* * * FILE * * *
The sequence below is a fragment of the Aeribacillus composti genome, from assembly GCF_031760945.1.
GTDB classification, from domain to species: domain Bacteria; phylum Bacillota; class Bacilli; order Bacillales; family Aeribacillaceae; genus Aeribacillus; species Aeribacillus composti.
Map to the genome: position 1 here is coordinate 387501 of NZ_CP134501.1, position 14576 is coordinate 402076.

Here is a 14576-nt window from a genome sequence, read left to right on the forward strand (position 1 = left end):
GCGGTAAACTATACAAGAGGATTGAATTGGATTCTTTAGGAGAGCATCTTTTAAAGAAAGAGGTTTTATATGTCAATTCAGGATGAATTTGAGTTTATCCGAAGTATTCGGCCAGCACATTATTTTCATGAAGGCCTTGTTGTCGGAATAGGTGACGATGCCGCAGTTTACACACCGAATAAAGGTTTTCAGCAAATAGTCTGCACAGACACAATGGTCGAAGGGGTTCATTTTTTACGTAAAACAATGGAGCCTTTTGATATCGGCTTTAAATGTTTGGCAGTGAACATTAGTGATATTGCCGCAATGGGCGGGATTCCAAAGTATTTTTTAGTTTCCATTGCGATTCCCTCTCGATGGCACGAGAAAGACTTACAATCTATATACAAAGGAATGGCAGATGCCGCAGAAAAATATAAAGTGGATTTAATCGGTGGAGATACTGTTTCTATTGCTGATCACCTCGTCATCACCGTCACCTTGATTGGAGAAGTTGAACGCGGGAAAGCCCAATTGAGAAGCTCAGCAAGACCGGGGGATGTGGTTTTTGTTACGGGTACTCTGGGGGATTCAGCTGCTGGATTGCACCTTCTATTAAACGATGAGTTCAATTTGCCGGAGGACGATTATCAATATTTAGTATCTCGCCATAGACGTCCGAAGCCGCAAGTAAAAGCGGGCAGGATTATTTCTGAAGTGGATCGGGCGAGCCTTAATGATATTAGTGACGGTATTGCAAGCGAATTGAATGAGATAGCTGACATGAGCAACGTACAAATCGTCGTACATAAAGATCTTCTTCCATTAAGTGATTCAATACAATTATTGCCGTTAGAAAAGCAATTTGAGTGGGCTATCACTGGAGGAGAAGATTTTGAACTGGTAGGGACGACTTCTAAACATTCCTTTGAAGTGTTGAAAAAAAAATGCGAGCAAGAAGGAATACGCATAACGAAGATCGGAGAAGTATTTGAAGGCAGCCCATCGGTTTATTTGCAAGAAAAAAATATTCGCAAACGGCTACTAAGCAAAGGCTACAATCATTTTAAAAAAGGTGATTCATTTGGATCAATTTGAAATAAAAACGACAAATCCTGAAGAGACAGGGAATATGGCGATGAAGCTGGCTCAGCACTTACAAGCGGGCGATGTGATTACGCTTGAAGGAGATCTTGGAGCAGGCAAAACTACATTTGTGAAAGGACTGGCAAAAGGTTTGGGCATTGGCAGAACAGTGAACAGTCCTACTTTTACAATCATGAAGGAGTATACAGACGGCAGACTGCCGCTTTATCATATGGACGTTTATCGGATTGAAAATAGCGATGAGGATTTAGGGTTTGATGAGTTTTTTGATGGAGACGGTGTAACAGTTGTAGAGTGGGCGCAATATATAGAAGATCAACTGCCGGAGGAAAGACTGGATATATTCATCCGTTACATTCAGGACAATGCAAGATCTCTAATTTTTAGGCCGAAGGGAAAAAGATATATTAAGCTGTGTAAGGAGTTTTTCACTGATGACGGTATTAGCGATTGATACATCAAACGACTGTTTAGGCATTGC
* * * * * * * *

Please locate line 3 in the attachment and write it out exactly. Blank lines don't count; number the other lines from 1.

Map to the genome: position 1 here is coordinate 387501 of NZ_CP134501.1, position 14576 is coordinate 402076.